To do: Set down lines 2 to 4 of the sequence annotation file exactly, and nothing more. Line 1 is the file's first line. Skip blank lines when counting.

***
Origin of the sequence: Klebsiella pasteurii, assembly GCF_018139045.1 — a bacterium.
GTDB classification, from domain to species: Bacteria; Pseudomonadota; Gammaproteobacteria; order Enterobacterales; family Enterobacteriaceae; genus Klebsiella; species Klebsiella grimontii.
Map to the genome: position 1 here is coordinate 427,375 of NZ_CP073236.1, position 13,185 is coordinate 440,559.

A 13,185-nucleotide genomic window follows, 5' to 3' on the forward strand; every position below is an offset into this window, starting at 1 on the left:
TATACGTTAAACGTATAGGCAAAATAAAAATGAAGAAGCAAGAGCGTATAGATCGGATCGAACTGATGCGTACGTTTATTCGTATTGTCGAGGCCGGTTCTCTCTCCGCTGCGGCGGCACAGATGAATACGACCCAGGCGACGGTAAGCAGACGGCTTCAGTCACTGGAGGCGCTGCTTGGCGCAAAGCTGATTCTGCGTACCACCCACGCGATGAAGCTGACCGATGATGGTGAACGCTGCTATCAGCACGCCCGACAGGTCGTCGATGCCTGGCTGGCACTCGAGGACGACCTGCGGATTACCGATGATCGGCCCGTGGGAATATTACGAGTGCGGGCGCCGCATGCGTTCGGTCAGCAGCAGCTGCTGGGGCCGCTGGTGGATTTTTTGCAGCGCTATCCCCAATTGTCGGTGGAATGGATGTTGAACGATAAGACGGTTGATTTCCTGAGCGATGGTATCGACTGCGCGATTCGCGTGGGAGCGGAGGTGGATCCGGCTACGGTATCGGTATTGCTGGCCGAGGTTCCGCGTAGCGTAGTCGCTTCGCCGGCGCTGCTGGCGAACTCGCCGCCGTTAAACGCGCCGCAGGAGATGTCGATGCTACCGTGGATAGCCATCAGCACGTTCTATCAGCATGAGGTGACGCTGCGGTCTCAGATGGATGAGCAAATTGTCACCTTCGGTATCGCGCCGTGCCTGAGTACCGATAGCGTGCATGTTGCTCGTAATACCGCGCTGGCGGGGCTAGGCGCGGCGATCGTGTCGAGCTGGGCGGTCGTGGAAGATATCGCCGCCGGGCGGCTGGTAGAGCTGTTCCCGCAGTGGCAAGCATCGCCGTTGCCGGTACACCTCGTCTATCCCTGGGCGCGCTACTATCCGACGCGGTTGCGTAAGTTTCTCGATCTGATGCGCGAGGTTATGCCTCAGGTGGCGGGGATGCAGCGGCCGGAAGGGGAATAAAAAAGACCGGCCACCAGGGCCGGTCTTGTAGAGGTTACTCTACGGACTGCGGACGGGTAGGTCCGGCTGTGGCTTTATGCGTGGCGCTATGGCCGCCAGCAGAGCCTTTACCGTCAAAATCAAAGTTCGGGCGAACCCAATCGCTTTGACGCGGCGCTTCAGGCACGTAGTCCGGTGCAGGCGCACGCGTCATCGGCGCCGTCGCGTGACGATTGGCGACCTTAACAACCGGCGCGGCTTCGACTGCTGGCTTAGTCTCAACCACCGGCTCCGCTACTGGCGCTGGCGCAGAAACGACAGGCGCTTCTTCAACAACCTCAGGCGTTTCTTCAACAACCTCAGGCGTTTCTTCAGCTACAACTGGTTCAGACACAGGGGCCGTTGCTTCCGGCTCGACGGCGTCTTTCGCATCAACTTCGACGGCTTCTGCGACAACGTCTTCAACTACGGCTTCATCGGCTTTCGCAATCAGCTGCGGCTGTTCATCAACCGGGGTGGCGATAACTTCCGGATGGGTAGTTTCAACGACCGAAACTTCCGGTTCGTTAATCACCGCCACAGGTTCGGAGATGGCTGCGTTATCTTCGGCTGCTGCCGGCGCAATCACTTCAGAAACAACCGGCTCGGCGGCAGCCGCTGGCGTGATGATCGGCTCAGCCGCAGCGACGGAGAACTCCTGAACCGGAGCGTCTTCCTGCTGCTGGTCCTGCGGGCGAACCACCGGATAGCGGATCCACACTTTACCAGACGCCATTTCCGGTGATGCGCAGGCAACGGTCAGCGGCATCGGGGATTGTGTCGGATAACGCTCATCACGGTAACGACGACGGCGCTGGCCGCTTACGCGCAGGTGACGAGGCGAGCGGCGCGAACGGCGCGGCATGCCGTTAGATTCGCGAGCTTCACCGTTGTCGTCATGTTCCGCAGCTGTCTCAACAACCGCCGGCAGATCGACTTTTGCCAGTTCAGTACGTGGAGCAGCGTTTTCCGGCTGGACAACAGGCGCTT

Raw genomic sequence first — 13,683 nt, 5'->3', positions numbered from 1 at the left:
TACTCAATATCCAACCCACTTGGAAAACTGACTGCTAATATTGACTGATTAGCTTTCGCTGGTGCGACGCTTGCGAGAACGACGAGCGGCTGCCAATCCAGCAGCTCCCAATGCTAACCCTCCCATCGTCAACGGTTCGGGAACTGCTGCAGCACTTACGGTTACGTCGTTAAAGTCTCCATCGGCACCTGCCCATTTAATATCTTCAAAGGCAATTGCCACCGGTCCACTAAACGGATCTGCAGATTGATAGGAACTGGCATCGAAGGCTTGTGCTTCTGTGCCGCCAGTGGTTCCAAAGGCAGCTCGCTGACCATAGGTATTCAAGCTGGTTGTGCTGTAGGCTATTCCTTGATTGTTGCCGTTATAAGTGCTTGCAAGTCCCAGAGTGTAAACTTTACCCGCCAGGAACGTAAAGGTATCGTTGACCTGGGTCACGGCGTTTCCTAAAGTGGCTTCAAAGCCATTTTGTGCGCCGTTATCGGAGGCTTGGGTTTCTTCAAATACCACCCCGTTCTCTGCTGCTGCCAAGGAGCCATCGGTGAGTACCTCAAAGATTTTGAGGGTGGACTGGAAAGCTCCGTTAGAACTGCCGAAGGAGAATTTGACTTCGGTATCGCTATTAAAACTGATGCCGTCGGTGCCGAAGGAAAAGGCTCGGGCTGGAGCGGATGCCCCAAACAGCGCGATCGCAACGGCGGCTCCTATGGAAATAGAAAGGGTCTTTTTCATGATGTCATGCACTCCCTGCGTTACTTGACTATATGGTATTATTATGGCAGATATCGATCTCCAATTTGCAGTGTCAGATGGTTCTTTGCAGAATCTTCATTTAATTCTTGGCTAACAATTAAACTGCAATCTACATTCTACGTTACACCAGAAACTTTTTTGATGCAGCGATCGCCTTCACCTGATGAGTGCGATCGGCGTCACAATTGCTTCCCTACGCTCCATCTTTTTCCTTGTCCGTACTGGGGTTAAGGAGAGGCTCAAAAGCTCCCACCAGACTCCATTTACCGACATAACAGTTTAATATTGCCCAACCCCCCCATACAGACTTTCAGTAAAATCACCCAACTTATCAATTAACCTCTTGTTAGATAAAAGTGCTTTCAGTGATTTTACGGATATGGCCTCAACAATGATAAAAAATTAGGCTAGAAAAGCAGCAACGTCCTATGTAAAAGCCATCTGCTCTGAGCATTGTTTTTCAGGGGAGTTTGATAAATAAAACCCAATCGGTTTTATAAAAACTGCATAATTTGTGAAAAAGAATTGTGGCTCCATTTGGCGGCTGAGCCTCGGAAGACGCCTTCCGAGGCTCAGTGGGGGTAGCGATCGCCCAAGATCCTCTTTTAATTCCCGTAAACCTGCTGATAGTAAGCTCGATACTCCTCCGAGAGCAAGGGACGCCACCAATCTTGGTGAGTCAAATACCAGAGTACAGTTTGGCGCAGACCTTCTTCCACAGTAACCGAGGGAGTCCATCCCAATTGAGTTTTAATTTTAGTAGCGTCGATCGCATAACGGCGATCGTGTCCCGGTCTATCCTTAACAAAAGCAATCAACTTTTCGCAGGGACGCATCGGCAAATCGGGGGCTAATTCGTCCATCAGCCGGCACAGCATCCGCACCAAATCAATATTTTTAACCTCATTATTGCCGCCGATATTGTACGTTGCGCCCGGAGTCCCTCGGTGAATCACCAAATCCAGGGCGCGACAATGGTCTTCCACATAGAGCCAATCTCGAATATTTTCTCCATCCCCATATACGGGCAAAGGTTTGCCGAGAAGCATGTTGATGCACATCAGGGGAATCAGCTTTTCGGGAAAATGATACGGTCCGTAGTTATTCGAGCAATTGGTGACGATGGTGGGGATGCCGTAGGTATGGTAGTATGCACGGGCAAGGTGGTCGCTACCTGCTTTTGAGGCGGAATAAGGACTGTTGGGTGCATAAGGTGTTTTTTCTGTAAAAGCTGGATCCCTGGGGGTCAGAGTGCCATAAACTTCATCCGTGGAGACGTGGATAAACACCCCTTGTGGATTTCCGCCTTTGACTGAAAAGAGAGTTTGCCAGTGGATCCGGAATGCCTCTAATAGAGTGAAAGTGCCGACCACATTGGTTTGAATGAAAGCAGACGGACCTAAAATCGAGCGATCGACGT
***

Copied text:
GTDB classification, from domain to species: Bacteria; Pseudomonadota; Gammaproteobacteria; order Enterobacterales; family Enterobacteriaceae; genus Klebsiella; species Klebsiella grimontii.
Map to the genome: position 1 here is coordinate 427,375 of NZ_CP073236.1, position 13,185 is coordinate 440,559.

A 13,185-nucleotide genomic window follows, 5' to 3' on the forward strand; every position below is an offset into this window, starting at 1 on the left: